Not that I had anything to do with the reverting, but the section as it stands ought to be reverted. Your quote is misleading, because it represents the views of a character in a novel as Mr. Henty's. Also, while you've documented the passage, you haven't documented the CONTROVERSY. If Henty is relevant because of what Rachel Maddow says about him, please put that in the article, with proper sourcing. Innocent76 (talk) 19:40, 20 October 2010 (UTC)
I agree, the quote is misleading by not mentioning the words as coming from a character in Henty's book, rather than Mr. Henty himself. Northern Book Lover (talk) 23:00, 20 October 2010 (UTC)
Thanks for the comments. I was hoping that someone with more knowledge of Henty and more experience with Wikipedia-editing could fill the section out -- as I said above, I was just sort of surprised that what I took as the most interesting / relevant piece of information on him was absent. I'd taken the fact that it was mentioned on a national current events program indicated that they'd gotten their research from some other source (but, not being Wikipedia, it's not so easy to track down what that source was), and hoped that someone visiting the article (most likely due to said media reference) would be able to fill in the details.
Not having read any of Mr. Henty's books, I can't say that I know the excerpt to be representative, but in reply to the argument that it is a character's opinion, I'd point out that the books are advertised as 'historical', and the chapter (which was not named by the character) was called 'The Negro Character', which would seem to imply that the author took it to be an accurate description. Further, nowhere does it seem to be indicated that the character's views are offensive and untrue...rather, the statement seems to be left as a statement of fact.
If, however, there really isn't any controversy -- if this was just one example taken out of context to smear a politician (who had plenty of other, more blatant and easily-checked examples to choose from), then by all means feel free to take it out. I doubt that I'll have the time to adequately research the topic...but I'd suggest that if the accusation of racism has indeed been made elsewhere, even if the quote was taken out of context, that this fact be incorporated into the article -- if anything, to prevent people like me from just assuming that it was intentionally left out. Thanks again. (talk) 17:36, 24 October 2010 (UTC)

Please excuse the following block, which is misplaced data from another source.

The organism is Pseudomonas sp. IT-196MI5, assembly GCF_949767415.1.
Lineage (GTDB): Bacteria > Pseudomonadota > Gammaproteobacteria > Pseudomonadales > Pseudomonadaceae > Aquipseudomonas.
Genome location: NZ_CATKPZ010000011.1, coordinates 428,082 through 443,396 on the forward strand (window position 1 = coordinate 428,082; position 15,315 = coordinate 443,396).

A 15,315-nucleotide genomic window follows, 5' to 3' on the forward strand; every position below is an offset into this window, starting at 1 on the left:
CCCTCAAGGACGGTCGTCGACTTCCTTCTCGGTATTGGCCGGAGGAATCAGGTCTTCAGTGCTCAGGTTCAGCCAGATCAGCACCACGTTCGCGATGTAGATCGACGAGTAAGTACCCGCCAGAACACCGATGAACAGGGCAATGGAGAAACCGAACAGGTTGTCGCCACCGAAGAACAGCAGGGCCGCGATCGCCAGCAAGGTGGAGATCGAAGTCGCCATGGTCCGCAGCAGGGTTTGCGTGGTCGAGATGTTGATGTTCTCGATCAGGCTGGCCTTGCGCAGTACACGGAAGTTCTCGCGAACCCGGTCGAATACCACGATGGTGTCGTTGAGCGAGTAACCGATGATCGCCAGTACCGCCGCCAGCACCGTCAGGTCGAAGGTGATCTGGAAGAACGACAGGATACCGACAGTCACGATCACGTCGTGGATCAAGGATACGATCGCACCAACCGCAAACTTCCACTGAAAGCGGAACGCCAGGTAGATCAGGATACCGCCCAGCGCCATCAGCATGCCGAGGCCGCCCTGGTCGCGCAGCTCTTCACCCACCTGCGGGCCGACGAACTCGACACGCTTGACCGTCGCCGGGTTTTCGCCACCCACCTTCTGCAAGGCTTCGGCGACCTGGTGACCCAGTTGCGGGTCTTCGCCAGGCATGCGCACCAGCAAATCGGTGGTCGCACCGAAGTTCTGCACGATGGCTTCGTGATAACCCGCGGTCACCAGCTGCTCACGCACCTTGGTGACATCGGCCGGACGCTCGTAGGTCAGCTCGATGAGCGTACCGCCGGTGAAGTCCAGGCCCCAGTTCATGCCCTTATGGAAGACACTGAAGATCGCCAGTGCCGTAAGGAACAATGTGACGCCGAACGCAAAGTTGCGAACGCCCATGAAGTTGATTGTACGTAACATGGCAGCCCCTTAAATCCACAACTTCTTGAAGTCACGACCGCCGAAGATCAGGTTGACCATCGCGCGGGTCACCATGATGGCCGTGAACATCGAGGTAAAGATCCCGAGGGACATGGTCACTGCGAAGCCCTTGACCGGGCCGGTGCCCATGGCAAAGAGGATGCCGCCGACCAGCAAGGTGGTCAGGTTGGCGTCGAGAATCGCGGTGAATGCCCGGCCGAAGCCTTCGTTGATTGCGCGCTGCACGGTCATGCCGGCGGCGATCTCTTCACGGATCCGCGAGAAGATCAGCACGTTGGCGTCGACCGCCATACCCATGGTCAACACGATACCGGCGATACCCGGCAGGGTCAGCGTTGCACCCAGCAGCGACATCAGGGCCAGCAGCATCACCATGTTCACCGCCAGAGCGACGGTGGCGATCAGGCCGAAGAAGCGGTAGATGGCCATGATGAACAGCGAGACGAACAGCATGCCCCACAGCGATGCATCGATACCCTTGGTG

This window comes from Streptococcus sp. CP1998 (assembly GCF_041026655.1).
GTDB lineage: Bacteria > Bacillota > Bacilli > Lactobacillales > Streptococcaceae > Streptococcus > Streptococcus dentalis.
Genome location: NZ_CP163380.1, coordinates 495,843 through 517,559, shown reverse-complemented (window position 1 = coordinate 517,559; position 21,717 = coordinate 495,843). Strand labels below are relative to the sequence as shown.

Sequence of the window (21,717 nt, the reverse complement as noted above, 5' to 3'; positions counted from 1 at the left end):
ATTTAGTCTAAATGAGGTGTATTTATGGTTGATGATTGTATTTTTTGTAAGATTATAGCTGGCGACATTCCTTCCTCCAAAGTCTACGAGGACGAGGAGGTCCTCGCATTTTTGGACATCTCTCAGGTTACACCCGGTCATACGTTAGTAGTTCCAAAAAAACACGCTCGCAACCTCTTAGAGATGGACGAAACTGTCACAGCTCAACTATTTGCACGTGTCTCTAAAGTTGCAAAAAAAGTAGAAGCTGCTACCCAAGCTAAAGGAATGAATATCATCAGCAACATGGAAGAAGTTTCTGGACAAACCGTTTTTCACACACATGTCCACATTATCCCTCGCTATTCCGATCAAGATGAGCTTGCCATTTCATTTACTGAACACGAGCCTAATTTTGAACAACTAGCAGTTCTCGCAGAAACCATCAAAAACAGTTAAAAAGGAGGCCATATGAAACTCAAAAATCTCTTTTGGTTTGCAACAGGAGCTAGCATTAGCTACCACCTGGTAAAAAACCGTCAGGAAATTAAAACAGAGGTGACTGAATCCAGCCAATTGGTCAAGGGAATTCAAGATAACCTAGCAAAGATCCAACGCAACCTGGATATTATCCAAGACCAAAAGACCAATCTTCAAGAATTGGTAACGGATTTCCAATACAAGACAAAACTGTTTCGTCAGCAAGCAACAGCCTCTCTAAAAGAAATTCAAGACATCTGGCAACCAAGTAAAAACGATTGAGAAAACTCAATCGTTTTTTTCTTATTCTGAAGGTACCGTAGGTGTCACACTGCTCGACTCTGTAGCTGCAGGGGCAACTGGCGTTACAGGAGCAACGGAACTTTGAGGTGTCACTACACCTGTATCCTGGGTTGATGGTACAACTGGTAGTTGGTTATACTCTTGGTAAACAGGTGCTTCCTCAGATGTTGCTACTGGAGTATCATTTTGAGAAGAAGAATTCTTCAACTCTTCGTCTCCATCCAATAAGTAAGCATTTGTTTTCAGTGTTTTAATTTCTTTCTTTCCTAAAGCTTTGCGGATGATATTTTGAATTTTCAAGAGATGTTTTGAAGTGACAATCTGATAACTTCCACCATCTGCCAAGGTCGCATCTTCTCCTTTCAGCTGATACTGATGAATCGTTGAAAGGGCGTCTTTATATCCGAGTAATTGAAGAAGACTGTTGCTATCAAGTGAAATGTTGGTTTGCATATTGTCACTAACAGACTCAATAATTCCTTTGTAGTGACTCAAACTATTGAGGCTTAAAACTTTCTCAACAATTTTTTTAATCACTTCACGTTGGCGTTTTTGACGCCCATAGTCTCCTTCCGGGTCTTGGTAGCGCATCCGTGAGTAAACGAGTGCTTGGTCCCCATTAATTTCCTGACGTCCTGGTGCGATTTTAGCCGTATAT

After spending ten minutes trying to figure out how to, err, encyclopoedize the sentence that basically said "Many people mistakenly attribute characters' opinions to authors", I ended up just removing it. I intended to add a "NPOV" tag to it to maybe summon a neutral arbiter, but I couldn't figure out how to do if anyone more in the know wouldn't mind, could you flag the section?

I think that I have managed to clarify that it was a character in Henty's book, without unemphasizing the prejudice involved..--Novus Orator 03:29, 25 December 2010 (UTC)
Looks great -- nice work. As an aside, I do find the balancing statement that other parts "drip with sympathy for blacks" humorous -- I think he seems pretty sympathetic to the poor, subhuman critters in the cited passage as well ;). Regardless, thanks! (talk) 01:22, 27 December 2010 (UTC)

I have noticed that someone keeps deleting the additions I made to the section on Henty's "Controversial Views." I would like to know why. I edited it because I feel that as an encyclopedia article, the page should not be just a forum of opinions about him, no matter who the opinions come from. If you think it necessary that the opinions of some be entered into the article, I think you would agree that it would only be fair to show that there might be another side to the controversy as well. Nothing in the section represents both sides of the controversy. I have read more then twenty books authored by Henty, including the book under question, so I believe that that qualifies me as some what of an expert on the subject. I would like whoever deleted my addition to please respond, and if anyone has any question, just post them here.

I have read most of the books authored by Henty, but that does not give me the right to form a synthesis without sources. Your quotation of his work was to large (see WP:Quote) and it gave an opinion that was not confirmed with references. Your contributions are needed, but you cannot violate WP:OR. If you have any questions on how you can contribute according to policy please go to my talk page and ask.--Novus Orator 06:51, 9 January 2011 (UTC)

Maddow's opinions are just that and have no reason to be here. This is suppose to be an encyclopedia, not a collection of political opinions. (talk) 02:30, 26 January 2012 (UTC)

We allow opinions. She's well known. Perhaps you don't like her because she's gay or doesn't share your political views, but we don't censor criticism. Dougweller (talk) 07:08, 26 January 2012 (UTC)

I think the point is that we don't all consider Rachel Maddow to be an objective source. Rather, she champions one extreme side in the culture wars. I won't edit war with you over labeling her lesbian, but the criticism section needs balance, and we should indicate the left-right spectral position of those holding views we include. --Uncle Ed (talk) 13:13, 19 April 2013 (UTC)

So we could describe Maddow as someone who agrees with the "Eisenhower-era Republican party platform."? Or we could just link to her article, which we do. Dougweller (talk) 12:47, 20 April 2013 (UTC)

With Lee in Virginia[edit]